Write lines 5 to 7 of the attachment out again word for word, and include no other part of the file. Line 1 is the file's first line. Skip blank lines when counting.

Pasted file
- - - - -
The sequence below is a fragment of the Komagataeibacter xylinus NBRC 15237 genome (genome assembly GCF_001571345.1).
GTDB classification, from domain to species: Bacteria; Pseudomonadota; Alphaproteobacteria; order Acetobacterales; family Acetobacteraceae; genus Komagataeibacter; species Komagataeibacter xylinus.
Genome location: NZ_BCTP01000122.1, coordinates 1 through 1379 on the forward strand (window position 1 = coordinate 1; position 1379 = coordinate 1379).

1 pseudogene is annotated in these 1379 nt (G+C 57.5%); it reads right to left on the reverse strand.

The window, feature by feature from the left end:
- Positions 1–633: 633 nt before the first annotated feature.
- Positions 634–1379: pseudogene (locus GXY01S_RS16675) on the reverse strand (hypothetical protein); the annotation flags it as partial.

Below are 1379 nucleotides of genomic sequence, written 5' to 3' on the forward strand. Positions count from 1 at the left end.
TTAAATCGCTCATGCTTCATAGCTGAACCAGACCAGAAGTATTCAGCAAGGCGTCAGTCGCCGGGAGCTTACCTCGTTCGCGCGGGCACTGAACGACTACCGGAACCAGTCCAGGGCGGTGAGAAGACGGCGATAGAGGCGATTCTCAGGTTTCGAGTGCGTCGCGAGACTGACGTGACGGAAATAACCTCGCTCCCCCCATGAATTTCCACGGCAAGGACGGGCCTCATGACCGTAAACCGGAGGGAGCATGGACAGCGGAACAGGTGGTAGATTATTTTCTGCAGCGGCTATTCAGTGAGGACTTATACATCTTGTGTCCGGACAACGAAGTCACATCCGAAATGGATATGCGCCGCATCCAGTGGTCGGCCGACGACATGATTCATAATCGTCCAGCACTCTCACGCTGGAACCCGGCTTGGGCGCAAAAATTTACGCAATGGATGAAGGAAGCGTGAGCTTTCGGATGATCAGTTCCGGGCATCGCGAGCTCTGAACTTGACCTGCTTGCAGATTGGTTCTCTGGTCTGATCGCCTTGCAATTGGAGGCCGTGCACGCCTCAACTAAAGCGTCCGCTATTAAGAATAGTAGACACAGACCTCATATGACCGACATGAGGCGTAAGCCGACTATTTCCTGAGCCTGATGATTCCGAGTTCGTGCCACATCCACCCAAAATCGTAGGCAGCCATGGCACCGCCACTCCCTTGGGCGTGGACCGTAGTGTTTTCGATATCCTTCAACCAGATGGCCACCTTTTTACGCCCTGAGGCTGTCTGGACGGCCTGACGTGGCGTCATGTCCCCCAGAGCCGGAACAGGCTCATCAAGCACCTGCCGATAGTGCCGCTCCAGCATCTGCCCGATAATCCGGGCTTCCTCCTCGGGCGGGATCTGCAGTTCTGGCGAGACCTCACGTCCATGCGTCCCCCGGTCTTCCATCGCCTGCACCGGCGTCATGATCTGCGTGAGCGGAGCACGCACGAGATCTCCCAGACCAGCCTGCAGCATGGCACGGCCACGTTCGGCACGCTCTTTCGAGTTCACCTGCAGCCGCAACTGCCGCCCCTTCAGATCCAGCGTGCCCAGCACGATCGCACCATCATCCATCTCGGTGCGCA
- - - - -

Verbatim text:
The window, feature by feature from the left end:
- Positions 1–633: 633 nt before the first annotated feature.
- Positions 634–1379: pseudogene (locus GXY01S_RS16675) on the reverse strand (hypothetical protein); the annotation flags it as partial.